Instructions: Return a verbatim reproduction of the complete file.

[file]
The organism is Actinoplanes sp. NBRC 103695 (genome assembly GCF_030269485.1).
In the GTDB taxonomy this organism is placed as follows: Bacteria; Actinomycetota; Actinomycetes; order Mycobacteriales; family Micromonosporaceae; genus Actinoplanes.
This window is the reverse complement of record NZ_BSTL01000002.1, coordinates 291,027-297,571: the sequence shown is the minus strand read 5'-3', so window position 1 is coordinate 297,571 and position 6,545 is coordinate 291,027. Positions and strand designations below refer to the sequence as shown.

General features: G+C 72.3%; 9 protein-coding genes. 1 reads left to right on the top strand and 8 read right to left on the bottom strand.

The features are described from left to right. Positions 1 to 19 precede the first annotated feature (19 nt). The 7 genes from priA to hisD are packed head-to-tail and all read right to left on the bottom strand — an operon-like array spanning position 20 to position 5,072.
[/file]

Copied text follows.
The organism is Actinoplanes sp. NBRC 103695 (genome assembly GCF_030269485.1).
In the GTDB taxonomy this organism is placed as follows: Bacteria; Actinomycetota; Actinomycetes; order Mycobacteriales; family Micromonosporaceae; genus Actinoplanes.
This window is the reverse complement of record NZ_BSTL01000002.1, coordinates 291,027-297,571: the sequence shown is the minus strand read 5'-3', so window position 1 is coordinate 297,571 and position 6,545 is coordinate 291,027. Positions and strand designations below refer to the sequence as shown.

General features: G+C 72.3%; 9 protein-coding genes. 1 reads left to right on the top strand and 8 read right to left on the bottom strand.

The features are described from left to right. Positions 1 to 19 precede the first annotated feature (19 nt). The 7 genes from priA to hisD are packed head-to-tail and all read right to left on the bottom strand — an operon-like array spanning position 20 to position 5,072.